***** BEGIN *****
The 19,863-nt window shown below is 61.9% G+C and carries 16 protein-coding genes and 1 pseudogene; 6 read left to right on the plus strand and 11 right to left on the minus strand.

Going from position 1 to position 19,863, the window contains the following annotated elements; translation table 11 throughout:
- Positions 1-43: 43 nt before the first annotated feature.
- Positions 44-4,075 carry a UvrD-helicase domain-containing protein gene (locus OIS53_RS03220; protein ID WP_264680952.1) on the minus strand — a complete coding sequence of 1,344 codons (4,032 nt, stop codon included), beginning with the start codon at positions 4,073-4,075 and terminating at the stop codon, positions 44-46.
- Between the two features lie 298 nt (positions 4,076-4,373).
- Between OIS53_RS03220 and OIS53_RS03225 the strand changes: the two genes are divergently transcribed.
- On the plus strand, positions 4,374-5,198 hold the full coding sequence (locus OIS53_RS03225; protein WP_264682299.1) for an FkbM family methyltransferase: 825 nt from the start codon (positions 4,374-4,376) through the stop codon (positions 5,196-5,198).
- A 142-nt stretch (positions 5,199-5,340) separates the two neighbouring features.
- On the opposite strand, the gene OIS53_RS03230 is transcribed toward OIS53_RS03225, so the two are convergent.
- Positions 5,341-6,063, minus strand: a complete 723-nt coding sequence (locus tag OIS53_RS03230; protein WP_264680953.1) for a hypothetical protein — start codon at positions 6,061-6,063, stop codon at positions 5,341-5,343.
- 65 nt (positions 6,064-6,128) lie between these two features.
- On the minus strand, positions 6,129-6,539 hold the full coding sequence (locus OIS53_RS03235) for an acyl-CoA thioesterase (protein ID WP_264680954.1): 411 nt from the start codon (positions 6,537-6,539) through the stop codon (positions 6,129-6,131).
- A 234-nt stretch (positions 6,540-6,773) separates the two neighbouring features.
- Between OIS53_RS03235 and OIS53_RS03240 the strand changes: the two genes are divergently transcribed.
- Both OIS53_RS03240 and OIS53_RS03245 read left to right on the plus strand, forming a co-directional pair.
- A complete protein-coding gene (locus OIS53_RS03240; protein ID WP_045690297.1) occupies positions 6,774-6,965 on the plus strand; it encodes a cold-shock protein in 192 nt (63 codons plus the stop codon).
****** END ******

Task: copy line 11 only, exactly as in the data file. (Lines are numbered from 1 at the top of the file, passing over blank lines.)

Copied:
- 65 nt (positions 6,064-6,128) lie between these two features.